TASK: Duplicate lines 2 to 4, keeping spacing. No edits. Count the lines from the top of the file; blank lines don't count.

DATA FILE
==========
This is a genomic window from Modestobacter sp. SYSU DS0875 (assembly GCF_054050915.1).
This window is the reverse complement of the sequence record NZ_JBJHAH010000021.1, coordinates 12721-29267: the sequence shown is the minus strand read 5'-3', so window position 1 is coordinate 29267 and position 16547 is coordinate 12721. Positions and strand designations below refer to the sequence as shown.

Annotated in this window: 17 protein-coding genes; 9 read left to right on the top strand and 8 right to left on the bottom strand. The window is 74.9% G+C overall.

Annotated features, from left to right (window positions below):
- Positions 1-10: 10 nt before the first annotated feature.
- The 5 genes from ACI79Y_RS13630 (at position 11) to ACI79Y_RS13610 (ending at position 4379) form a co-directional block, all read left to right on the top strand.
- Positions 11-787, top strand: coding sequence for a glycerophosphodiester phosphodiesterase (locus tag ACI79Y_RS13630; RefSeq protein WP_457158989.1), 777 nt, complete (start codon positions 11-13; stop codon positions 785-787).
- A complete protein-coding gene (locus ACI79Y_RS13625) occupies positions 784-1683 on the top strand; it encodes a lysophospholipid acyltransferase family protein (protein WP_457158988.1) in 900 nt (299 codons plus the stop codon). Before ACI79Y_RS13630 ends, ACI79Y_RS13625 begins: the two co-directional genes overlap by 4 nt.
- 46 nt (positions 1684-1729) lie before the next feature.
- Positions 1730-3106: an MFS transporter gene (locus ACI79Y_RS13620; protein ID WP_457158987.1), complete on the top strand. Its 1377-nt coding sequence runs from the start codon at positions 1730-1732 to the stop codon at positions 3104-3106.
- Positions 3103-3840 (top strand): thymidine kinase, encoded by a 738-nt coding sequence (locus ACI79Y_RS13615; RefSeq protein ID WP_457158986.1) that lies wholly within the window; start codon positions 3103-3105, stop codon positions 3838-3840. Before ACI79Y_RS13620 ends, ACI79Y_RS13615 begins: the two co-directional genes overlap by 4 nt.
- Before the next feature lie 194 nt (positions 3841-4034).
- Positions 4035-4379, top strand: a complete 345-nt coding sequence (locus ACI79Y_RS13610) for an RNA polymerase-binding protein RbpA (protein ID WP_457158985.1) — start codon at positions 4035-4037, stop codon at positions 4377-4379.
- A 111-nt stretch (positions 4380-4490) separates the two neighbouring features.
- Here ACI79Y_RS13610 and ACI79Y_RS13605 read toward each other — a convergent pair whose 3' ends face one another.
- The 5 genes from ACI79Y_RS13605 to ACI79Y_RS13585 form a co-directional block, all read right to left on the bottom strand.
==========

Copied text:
This window is the reverse complement of the sequence record NZ_JBJHAH010000021.1, coordinates 12721-29267: the sequence shown is the minus strand read 5'-3', so window position 1 is coordinate 29267 and position 16547 is coordinate 12721. Positions and strand designations below refer to the sequence as shown.

Annotated in this window: 17 protein-coding genes; 9 read left to right on the top strand and 8 right to left on the bottom strand. The window is 74.9% G+C overall.

Annotated features, from left to right (window positions below):